Carrying the torch from New Orleans, the Murray family brings their legacy to the Dry Creek Valley with their Flambeaux Wine. They keep their roots in both places. In New Orleans, it is law at both the state and federal level, especially environmental law, but in Sonoma, they plant their roots in the vineyard to produce some outstanding wine.
The name Flambeaux represents the dancing torchbearers of the New Orleans Carnival. They represent tradition, light, dance, and joy. The Murray’s choose this name because the torchbearers are a symbol of the hometown. Like the roots they have in New Orleans, it is also symbolic of their new roots in the vineyard. Their torch represents the tradition of winemaking, the light of the sun as it shines down on the vineyards, the dance of the vines growing grapes, and finally, the joy when you sip a glass of Flambeaux wine.
The Murray Family consists of three generations, with Steve and Pattie Murray at the helm, Art and Nicole Murray next, followed by Alys, Elizabeth, Nia, and Lila Murray. It is a family affair.
The Murray’s purchased their 11-acre Dry Creek Valley estate in 2012. Their first vintage was in 2014. Six plus acres are planted in Zinfandel and Cabernet Sauvignon.
Winemaker Ryan Pritchard brings his expertise to Flambeaux Wine. While studying at Cornell University, he took an elective class in wine appreciation and got hooked. Ryan started his career in technology. Soon after, he turned to his real passion, wine. With stints at Williams Selyem, Copain Custom Crush, Medlock Ames, and Associate Winemaker at Three Sticks in Sonoma, he now crafts wine at Flambeaux to showcase the location’s terroir.
Each vintage passes the torch on, imbuing the wine with great flavors, balance, and integration as seen by the iron-rich soils for the Cabernet Sauvignon grapes in the Flambeaux Dry Creek Vineyard.
Tasting three of the Flambeaux wines, I discovered the wines are very approachable, easy-drinking wines and, in the case of the reds, smooth, rich texture and balance.
Flambeaux Wine Rosé
I am always intrigued with a Rosé made with more unusual varieties, especially those not typically used in Rosé. Flambeaux’s Rosé unites Cabernet Sauvignon with Zinfandel. The proportioning depends on the year, but the blend typically has more Cabernet Sauvignon than Zinfandel.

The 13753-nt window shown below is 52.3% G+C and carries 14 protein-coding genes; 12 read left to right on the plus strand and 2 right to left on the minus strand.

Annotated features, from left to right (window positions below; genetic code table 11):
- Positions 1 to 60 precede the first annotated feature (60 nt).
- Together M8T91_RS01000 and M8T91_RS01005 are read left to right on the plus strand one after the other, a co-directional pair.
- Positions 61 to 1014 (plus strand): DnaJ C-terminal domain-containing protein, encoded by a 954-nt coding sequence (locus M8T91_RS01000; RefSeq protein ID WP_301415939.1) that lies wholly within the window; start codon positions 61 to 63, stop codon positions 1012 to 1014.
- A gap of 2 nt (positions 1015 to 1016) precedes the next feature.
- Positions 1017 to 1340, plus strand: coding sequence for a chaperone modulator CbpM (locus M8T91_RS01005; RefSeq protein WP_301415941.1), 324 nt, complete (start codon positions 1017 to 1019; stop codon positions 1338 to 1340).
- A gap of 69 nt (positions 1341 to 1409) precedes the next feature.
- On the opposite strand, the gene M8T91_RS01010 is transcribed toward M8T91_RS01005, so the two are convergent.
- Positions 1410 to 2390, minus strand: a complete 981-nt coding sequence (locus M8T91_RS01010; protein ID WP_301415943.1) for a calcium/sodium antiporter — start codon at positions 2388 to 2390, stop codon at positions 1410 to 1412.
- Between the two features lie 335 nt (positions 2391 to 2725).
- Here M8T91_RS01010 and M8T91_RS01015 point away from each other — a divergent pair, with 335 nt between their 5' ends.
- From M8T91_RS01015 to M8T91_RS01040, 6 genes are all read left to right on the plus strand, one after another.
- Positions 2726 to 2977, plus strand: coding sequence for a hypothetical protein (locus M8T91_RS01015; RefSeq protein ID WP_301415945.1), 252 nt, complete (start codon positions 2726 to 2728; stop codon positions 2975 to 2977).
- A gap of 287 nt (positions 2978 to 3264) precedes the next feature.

The grapes come from the Dry Creek Valley and the Toby Lane Vineyard in Alexander Valley. Here the vineyards are on hillsides with thinner soils producing smaller berries with thicker skins. The wine becomes more complex and concentrated, as is evidenced in the Rosé.
Flambeaux utilizes the Saignee method of creating Rosé, whereby the winemaker bleeds off some juice from the tank of red during the early stages of the winemaking process.
I found a very dry, bright, crisp Rosé with lots of fresh acidity. The Cabernet creates layers within the structure of the Rosé. Notes of citrus, strawberry, and cherry prevail.
Flambeaux Wine 2017 Zinfandel, Dry Creek Valley
The grapes for this zinfandel grow on steep terraced slopes. The soils are the Boomer Loam series, a metamorphic soil known for its crumbly, red, iron-rich composition that brings out concentrated flavors and richness in the wine.
Impressed by the mellow silky quality of this Zinfandel, the wine delivers bright cherries accented by baking spices and white pepper. The wine is approachable and balanced. The Zinfandel ages 11 months in 90% French and 10% American Oak, 37% being new oak.
Flambeaux Wine 2016 Cabernet Sauvignon, Dry Creek Valley
The grapes for this wine also come from the same Boomer Loam red iron-rich soil as the Zinfandel. The rolling hillside in this portion of the vineyard differs in that the location stays a bit warmer.
I found an approachable wine with more red than dark fruit. On the nose, notes of vanilla and raspberry accented by baking spices of clove and cinnamon. On the palate, the wine delivered rich, silky, and velvety textures, opening to flavors of cherry and mocha with hints of spice on the finish. This Cabernet Sauvignon ages 22 months in a mixture of 60% French and 40% American oak, with approximately 50% being new.
As the torch passes on year to year with each vintage, one notes that the wines of Flambeaux Wine remain consistently balance, showing the prowess of the vineyard and the winemaking techniques utilized to make these outstanding wines. Whether tasting a current or library vintage, you will be pleased.
Note: Common to the wine industry, this writer received hosted wine samples. While it has not influenced this review, the writer believes in full disclosure.